Wednesday, October 15, 2008

Post 74. Deism and Theism.

Deism and Pantheism.
This is a copy of an excerpt from a theological work titled " Christian View of God and the World ". by James Orr, D.D., from the United Free Church, Glasgow, 1883, Edinburgh: Andrew Elliot, specifically page 275, Lecture VII, which I am uploading in support of my previously uploaded Posts on the Trinity at wwwgensferreria.blogspot.com. written for my Hebrew and Mohammedan readers.
The reason for my uploading this fragment is its concise explanation of the necessity for a trinitarian understanding of the judaeo/mohammedan/christian God in order to avoid the unreality, abstractedness, inhumanity, inflexibility of a distant, alien, exasperating, humanly-unreacheable, monotheistic deity that has already failed Judaism and is doing the same to Mohammedanism, as well as the reaction to it in Pantheism, ending in a materialistic deity, and eventually in some unavoidably idolatrous view of the world..
I quote-:
" 4. Finally, this doctrine of the Trinity has a profound bearing on the relation of God to the world. Not without reason does the Scripture connect the Son with the creation, and give His person and His work a cosmical significance. We may conceive of God in two relations to the world-----either in his absolute transcendence over it, which is the deistic conception, or as immanently identified with it, which is the pantheistic conception.
Finally, this doctrine of the Trinity has a profound bearing on the relation of God to the world. Not without reason does the Scripture connect the Son with the creation, and give His person and His work a cosmical significance. We may conceive of God in two relations to the world-----either in his absolute transcendence over it, which is the deistic conception, or as immanently identified with it, which is the pantheistic conception.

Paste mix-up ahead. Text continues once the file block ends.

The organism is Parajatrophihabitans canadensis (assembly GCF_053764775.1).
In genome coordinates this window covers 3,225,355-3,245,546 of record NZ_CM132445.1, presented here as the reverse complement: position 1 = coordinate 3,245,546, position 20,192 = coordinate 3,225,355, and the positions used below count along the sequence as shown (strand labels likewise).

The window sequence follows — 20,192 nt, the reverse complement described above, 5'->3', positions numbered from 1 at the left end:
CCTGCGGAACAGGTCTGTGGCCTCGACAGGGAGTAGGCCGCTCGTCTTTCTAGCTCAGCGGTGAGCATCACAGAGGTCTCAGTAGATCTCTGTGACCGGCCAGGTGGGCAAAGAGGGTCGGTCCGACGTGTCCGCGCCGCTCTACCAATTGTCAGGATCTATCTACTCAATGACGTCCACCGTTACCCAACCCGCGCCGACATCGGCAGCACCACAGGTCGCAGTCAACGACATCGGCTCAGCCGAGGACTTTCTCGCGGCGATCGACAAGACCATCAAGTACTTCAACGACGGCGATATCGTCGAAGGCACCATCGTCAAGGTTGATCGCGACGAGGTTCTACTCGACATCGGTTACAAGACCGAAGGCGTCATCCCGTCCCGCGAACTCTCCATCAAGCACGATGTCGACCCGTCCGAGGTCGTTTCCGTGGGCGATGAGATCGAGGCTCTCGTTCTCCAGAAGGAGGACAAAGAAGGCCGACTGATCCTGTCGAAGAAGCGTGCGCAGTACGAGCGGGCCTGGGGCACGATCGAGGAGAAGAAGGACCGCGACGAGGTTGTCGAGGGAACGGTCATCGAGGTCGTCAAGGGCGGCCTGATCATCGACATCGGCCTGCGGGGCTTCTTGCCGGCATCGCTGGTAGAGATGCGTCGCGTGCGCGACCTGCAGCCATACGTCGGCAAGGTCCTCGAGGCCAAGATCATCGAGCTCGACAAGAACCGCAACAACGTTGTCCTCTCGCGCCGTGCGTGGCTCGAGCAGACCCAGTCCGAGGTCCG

Or we may conceive of Him as at the same time exalted above the world-------transcending it, and yet present in it as its immanent sustaining ground, which is the Christian conception.
It was to maintain this double relation to the world that, as we have seen, Philo of Alexandria conceived the Logos ( the Word) as the middle term between God and the creation, and the Neo-Platonists distinguished between God, the "Nous", and the soul of the world. When a middle term is wanting, we have either, as in the later Judaism and Mohammedanism, an abstract and immobile Monotheism; or, in recoil from this, a losing of God in Pantheism.
In the Christian doctrine of the triune God we have the necessary safeguards against both of these errors, and at the same time the link between God and the world supplied which speculation vainly strove to find1. The Christian view is, therefore, the true protection of a living Theism ( a personal God ), which otherwise oscillates uncertainly between these two extremes of Desim and Pantheism, either of which is fatal to it2.
Note 1-: This important aspect of the Trinity, as safeguarding the true idea of God in relation to the world ( His immanence and transcendence) against the opposite errors of Deism and pantheism, is brought out with special fulness by Dorner in his discussion of Dabellianism and Arianism, "Person of Christ", i. and ii., and his "System of Doctrine" , i. pp.365-378.
-: This important aspect of the Trinity, as safeguarding the true idea of God in relation to the world ( His immanence and transcendence) against the opposite errors of Deism and pantheism, is brought out with special fulness by Dorner in his discussion of Dabellianism and Arianism, "Person of Christ", i. and ii., and his "System of Doctrine" , i. pp.365-378.
Cf. also Martensen’s "Dogmatics" , pp.103-106; Christlieb’s "Moderne Zweifel", pp.263-265; Lux Mundi, pp.92-102.